A window into Moken life in the fishing village of Rawai

It’s no secret that Thailand has a rich cultural heritage, but the cultural experiences don’t end when you walk away from the dazzling palaces and temples that adorn Bangkok on your personalised Thailand holiday. Further south, nestled on the beautiful shores of the Andaman Sea, you’ll find the once remote fishing village of Rawai. Today, Rawai attracts more visitors than ever before, mainly because of its proximity to Phuket and the draw of bustling resorts like Krabi nearby. Despite its growing stature, Rawai retains traditional charm, and it’s a fascinating place to gain an insight into Moken life. The Moken are a semi-nomadic group of people who originate from an archipelago of 800 islands, which have been claimed by both Burma and Thailand.


About the Moken: a brief history

Moken is a name given to Austronesian tribes, which inhabit both the coastal villages and the islands in the Andaman Sea and Southern Burma. Traditionally, tribes led a semi-nomadic lifestyle, and this is why they are referred to as chao nam or chao le in Thai. These names translate as people of the sea or water. The Moken have a very simplistic way of life, and they use basic tools, combined with their advanced and extensive knowledge of the local waters, to catch and prepare food. The Moken used to travel a lot, spending the dry season out at sea and putting down temporary roots in the monsoon months to shelter from the torrential downpours. When the weather was fine, families and tribes travelled up and down the coast using basic wooden boats known as kabang. The Moken have been riding the waves and living life at sea since the 18th century. Today, life is very different, and many have decided to settle on the shoreline. There are very few traditional kabang in operation and it’s uncommon to spend long periods of time at sea.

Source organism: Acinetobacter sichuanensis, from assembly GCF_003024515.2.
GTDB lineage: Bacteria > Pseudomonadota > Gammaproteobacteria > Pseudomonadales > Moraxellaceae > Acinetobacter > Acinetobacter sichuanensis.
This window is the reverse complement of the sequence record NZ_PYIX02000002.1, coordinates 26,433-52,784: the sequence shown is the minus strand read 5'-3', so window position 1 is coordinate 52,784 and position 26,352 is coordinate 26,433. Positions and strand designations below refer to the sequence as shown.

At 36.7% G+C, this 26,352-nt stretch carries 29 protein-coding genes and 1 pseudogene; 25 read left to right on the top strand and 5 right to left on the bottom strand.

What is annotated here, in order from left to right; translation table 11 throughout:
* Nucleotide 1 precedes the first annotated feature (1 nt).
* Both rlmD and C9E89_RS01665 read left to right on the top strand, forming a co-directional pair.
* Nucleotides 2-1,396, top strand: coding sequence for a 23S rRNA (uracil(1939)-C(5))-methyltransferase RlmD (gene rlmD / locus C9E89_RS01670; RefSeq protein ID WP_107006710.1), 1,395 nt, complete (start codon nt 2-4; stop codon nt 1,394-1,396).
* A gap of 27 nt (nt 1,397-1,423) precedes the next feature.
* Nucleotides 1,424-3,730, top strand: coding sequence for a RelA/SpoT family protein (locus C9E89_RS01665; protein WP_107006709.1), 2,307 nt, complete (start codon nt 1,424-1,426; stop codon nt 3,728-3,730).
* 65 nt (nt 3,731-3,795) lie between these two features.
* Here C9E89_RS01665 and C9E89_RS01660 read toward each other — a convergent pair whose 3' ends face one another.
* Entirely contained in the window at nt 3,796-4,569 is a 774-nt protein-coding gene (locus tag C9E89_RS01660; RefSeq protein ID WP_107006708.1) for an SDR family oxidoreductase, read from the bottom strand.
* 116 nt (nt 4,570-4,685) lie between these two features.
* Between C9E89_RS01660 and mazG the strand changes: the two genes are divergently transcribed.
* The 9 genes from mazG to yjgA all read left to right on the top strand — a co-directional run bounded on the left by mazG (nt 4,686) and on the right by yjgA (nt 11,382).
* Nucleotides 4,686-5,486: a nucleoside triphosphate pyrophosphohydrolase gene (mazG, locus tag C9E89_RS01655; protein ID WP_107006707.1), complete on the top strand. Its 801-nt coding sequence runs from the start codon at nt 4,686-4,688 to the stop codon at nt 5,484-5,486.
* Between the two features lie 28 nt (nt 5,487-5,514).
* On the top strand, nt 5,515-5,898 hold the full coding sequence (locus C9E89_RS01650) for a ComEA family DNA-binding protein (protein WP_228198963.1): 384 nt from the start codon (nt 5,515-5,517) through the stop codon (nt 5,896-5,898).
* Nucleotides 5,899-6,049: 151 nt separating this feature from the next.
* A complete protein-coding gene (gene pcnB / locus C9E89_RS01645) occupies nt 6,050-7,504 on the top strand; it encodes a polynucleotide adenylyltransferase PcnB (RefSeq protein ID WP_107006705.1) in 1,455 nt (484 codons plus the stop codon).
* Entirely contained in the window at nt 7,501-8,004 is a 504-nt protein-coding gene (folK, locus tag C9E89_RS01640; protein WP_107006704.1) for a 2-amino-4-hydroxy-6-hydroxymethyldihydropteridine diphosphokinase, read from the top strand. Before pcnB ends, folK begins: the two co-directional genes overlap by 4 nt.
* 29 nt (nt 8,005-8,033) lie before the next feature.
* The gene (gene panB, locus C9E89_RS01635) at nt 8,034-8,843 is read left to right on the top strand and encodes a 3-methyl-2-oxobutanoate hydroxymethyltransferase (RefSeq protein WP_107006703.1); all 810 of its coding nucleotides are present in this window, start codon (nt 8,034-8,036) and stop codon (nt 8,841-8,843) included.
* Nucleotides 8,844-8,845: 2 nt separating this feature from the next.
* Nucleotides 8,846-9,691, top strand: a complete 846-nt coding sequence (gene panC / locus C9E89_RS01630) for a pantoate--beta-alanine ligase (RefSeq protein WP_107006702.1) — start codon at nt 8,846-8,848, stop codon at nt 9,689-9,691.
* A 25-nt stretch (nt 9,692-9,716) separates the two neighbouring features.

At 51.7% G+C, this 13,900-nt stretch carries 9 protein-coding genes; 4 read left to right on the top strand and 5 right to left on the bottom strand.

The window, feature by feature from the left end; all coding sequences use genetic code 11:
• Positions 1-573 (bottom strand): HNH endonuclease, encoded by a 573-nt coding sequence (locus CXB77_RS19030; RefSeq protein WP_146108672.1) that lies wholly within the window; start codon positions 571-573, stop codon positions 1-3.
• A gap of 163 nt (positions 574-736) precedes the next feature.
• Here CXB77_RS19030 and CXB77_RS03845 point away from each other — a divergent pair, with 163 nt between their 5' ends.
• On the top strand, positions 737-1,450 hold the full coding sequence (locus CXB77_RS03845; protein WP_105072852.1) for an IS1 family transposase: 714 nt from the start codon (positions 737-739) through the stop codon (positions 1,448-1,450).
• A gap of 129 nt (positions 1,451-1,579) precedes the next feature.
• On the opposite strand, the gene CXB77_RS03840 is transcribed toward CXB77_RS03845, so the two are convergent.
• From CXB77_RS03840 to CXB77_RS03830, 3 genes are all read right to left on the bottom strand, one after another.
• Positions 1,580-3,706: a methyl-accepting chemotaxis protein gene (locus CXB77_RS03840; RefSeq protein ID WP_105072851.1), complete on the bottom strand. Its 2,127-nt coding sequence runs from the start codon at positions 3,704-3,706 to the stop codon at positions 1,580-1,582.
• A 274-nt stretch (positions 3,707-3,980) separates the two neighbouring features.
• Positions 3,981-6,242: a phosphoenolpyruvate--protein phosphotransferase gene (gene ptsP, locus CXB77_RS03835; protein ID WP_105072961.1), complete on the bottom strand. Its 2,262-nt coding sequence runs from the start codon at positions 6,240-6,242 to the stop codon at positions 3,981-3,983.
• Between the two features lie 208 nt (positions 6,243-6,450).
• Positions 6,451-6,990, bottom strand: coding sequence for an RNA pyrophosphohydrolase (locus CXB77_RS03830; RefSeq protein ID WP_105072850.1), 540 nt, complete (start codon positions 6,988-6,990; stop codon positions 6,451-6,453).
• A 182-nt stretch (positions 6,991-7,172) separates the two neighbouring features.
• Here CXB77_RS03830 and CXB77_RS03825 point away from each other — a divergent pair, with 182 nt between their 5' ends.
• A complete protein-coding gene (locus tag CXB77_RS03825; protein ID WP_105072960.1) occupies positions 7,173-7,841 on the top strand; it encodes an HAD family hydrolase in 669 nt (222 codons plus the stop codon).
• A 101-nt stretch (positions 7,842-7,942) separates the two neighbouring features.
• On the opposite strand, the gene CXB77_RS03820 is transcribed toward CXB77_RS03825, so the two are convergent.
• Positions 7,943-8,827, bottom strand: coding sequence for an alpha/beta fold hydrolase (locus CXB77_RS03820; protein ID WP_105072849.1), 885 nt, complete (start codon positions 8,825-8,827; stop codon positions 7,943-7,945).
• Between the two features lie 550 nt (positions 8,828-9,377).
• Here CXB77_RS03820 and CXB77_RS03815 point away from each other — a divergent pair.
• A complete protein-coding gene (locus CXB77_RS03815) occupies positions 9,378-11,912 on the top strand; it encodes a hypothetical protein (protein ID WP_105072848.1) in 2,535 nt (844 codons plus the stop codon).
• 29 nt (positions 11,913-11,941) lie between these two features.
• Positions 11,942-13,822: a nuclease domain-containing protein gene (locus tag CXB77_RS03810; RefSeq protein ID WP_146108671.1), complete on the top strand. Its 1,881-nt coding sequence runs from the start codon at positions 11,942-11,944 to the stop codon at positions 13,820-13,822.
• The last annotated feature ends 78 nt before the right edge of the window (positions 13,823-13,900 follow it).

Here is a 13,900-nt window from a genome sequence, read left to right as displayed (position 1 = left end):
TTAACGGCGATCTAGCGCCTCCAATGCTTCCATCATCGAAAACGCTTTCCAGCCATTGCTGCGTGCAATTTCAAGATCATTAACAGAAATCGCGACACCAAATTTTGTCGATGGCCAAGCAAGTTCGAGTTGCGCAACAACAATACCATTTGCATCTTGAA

Learning more about the Moken in Rawai

As time has passed and the way of life has changed, land-based living has become a feature of modern Moken culture. Today, there’s a large community of Moken people on Rawai Beach, a traditional fishing village located on Phuket Island. The beach was destroyed by the tsunami, but the tribe survived, and today, they have access to healthcare and modern amenities. The way of life is very different, but most are very proud of their culture. As long as you respect their way of life and take care to avoid prying too much as they go about their daily business, observing the Moken in Thailand is a fascinating insight into a different way of doing things – you could say that an experience like this is what travel is all about.